The total and bound concentration quotients (C.Q.s) developed after intraperitoneal administration of globulin preparations are considerably greater than those developed after oral administration in young rats aged 15, 20, 23 and 27 days.
Over this age range the total C.Q.s developed after intraperitoneal administration decline more sharply than those developed after oral administration, suggesting that the mechanism of protein absorption from the peritoneum becomes comparatively less efficient during this period. At 27 days of age, contrasting with earlier stages, considerable degradation of the intraperitoneally administered dose occurs.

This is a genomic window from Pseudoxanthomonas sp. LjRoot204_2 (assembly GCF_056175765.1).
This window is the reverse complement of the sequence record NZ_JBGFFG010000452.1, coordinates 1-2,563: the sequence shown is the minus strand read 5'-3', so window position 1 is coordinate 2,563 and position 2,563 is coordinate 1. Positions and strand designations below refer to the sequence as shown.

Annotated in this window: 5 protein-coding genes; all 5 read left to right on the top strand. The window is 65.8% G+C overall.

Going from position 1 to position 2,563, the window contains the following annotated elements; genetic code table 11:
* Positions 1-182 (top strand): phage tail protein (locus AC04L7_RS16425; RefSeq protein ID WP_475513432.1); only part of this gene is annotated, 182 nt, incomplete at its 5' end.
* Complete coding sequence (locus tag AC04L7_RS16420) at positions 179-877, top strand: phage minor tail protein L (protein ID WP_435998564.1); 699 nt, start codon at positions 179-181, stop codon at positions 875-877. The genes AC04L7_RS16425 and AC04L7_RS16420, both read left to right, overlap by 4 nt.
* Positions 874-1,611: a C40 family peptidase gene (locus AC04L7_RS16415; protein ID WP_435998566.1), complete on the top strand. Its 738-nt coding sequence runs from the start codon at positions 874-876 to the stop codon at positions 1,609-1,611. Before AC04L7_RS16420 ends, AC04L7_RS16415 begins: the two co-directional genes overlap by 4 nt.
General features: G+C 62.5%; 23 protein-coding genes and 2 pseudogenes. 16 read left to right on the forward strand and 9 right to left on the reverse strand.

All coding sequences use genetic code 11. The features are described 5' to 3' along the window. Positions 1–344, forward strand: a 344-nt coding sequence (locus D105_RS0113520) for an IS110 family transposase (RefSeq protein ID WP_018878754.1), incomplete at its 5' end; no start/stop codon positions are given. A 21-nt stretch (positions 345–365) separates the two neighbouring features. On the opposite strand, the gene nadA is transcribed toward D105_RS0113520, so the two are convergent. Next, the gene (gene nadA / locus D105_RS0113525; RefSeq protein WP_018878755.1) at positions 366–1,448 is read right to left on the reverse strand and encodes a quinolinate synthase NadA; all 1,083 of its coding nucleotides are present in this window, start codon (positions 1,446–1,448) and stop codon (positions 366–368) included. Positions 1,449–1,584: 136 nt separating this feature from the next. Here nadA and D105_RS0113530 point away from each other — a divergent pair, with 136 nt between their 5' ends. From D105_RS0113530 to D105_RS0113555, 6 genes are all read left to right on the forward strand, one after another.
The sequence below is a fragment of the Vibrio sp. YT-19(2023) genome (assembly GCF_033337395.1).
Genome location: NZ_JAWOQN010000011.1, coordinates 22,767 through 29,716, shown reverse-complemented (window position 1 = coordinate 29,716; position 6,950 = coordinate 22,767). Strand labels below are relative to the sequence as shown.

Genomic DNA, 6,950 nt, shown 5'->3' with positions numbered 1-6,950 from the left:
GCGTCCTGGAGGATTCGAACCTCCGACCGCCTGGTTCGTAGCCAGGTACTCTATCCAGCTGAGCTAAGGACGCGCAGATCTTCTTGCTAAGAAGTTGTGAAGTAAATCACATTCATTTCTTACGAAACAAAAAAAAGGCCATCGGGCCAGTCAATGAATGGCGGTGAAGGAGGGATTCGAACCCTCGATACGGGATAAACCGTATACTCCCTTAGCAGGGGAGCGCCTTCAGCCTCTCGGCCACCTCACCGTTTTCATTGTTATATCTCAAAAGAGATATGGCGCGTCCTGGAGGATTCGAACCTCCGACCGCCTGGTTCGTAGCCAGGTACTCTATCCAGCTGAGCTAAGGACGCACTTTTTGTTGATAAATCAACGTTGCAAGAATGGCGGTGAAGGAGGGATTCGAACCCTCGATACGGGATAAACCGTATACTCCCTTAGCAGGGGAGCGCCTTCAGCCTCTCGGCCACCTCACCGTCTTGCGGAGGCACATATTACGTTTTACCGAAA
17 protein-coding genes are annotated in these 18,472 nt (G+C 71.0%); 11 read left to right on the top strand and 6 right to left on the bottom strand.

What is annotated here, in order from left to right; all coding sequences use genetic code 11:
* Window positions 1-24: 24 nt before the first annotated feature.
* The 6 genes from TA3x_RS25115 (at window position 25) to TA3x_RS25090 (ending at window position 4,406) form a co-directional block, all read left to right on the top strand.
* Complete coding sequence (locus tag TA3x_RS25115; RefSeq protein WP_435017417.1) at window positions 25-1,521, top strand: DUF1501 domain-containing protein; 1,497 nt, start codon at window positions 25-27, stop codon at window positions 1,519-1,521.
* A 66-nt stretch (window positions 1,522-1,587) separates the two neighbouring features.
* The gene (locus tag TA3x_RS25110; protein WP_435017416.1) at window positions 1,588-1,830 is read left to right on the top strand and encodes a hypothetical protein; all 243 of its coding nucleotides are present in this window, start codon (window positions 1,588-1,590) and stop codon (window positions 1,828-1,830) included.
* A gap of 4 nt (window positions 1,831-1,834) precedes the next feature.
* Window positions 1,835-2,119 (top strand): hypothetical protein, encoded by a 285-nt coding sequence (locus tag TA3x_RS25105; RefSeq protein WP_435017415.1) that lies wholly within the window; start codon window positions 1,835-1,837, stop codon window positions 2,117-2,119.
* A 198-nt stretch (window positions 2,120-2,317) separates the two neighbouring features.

The duodenum of unweaned 28 day old rats is capable of transmitting to the circulation large quantities of labelled globulin with apparently little degradation or selection. This ability is virtually lost by 33 days. The jejunum of unweaned 28 day old rats transmits only very small quantities of labelled globulin to the circulation, and there is considerable degradation of the injected dose.
These several factors are discussed in the general context of the postnatal transfer of passive immunity in this species.